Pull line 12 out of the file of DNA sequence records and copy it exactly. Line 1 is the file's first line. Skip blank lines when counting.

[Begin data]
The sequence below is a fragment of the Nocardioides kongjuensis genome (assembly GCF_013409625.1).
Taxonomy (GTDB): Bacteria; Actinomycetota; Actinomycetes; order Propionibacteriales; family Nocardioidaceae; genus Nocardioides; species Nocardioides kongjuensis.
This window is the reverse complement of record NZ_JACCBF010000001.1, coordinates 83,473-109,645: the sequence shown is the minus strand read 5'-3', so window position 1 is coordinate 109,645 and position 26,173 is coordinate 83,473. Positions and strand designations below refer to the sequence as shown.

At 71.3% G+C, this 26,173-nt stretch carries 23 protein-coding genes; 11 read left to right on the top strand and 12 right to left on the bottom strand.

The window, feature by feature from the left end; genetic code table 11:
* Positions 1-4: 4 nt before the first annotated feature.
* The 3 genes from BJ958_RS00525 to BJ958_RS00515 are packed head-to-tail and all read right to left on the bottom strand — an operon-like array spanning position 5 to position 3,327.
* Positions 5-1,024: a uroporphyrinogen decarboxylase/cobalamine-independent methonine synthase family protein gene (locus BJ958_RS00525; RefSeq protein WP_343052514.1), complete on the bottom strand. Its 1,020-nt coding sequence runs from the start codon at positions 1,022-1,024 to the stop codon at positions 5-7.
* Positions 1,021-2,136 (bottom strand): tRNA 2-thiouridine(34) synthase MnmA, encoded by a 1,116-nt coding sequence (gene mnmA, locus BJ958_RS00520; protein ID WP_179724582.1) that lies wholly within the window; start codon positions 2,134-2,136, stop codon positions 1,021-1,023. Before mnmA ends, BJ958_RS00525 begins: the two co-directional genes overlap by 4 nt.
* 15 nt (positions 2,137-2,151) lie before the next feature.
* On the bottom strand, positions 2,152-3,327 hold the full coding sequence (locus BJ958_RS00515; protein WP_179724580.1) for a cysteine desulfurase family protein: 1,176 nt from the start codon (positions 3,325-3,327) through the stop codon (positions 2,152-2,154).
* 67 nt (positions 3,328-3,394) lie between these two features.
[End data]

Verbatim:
* 67 nt (positions 3,328-3,394) lie between these two features.